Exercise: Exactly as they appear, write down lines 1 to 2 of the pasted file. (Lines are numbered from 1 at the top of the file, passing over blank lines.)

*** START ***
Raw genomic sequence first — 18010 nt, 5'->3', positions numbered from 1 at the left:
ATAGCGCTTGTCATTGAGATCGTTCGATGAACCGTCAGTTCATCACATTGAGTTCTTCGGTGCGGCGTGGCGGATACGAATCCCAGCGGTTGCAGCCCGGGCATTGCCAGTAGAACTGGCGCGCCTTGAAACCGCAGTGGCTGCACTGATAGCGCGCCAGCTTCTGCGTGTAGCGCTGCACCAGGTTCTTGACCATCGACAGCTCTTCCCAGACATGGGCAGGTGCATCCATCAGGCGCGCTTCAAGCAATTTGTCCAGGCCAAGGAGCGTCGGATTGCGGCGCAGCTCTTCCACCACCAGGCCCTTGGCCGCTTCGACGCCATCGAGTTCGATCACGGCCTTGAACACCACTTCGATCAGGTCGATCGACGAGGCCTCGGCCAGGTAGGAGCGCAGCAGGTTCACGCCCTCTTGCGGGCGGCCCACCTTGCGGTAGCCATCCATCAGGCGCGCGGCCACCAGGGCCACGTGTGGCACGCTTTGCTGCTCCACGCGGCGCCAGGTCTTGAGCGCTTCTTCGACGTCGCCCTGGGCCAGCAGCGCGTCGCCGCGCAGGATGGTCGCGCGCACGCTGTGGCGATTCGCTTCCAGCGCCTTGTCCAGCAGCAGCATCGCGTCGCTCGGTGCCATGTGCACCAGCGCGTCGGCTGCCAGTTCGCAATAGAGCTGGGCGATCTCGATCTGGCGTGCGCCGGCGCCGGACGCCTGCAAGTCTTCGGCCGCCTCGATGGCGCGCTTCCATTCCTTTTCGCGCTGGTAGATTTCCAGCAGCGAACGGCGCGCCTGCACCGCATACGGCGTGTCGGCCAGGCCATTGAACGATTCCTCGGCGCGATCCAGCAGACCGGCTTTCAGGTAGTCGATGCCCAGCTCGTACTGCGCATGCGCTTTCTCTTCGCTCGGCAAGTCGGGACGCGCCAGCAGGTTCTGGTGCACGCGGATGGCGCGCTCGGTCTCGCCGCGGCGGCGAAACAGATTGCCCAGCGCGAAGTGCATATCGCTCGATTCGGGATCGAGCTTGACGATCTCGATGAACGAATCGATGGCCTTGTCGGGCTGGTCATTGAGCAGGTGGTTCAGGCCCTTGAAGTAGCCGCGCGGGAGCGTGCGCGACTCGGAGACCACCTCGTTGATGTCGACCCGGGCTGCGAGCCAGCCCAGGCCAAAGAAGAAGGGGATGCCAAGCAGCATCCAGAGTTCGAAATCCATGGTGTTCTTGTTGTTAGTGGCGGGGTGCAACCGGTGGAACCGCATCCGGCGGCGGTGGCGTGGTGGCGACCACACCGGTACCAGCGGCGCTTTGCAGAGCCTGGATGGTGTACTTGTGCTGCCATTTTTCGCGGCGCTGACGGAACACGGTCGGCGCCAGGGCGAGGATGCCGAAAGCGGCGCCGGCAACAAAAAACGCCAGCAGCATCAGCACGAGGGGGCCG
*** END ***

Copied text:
Raw genomic sequence first — 18010 nt, 5'->3', positions numbered from 1 at the left:
ATAGCGCTTGTCATTGAGATCGTTCGATGAACCGTCAGTTCATCACATTGAGTTCTTCGGTGCGGCGTGGCGGATACGAATCCCAGCGGTTGCAGCCCGGGCATTGCCAGTAGAACTGGCGCGCCTTGAAACCGCAGTGGCTGCACTGATAGCGCGCCAGCTTCTGCGTGTAGCGCTGCACCAGGTTCTTGACCATCGACAGCTCTTCCCAGACATGGGCAGGTGCATCCATCAGGCGCGCTTCAAGCAATTTGTCCAGGCCAAGGAGCGTCGGATTGCGGCGCAGCTCTTCCACCACCAGGCCCTTGGCCGCTTCGACGCCATCGAGTTCGATCACGGCCTTGAACACCACTTCGATCAGGTCGATCGACGAGGCCTCGGCCAGGTAGGAGCGCAGCAGGTTCACGCCCTCTTGCGGGCGGCCCACCTTGCGGTAGCCATCCATCAGGCGCGCGGCCACCAGGGCCACGTGTGGCACGCTTTGCTGCTCCACGCGGCGCCAGGTCTTGAGCGCTTCTTCGACGTCGCCCTGGGCCAGCAGCGCGTCGCCGCGCAGGATGGTCGCGCGCACGCTGTGGCGATTCGCTTCCAGCGCCTTGTCCAGCAGCAGCATCGCGTCGCTCGGTGCCATGTGCACCAGCGCGTCGGCTGCCAGTTCGCAATAGAGCTGGGCGATCTCGATCTGGCGTGCGCCGGCGCCGGACGCCTGCAAGTCTTCGGCCGCCTCGATGGCGCGCTTCCATTCCTTTTCGCGCTGGTAGATTTCCAGCAGCGAACGGCGCGCCTGCACCGCATACGGCGTGTCGGCCAGGCCATTGAACGATTCCTCGGCGCGATCCAGCAGACCGGCTTTCAGGTAGTCGATGCCCAGCTCGTACTGCGCATGCGCTTTCTCTTCGCTCGGCAAGTCGGGACGCGCCAGCAGGTTCTGGTGCACGCGGATGGCGCGCTCGGTCTCGCCGCGGCGGCGAAACAGATTGCCCAGCGCGAAGTGCATATCGCTCGATTCGGGATCGAGCTTGACGATCTCGATGAACGAATCGATGGCCTTGTCGGGCTGGTCATTGAGCAGGTGGTTCAGGCCCTTGAAGTAGCCGCGCGGGAGCGTGCGCGACTCGGAGACCACCTCGTTGATGTCGACCCGGGCTGCGAGCCAGCCCAGGCCAAAGAAGAAGGGGATGCCAAGCAGCATCCAGAGTTCGAAATCCATGGTGTTCTTGTTGTTAGTGGCGGGGTGCAACCGGTGGAACCGCATCCGGCGGCGGTGGCGTGGTGGCGACCACACCGGTACCAGCGGCGCTTTGCAGAGCCTGGATGGTGTACTTGTGCTGCCATTTTTCGCGGCGCTGACGGAACACGGTCGGCGCCAGGGCGAGGATGCCGAAAGCGGCGCCGGCAACAAAAAACGCCAGCAGCATCAGCACGAGGGGGCCG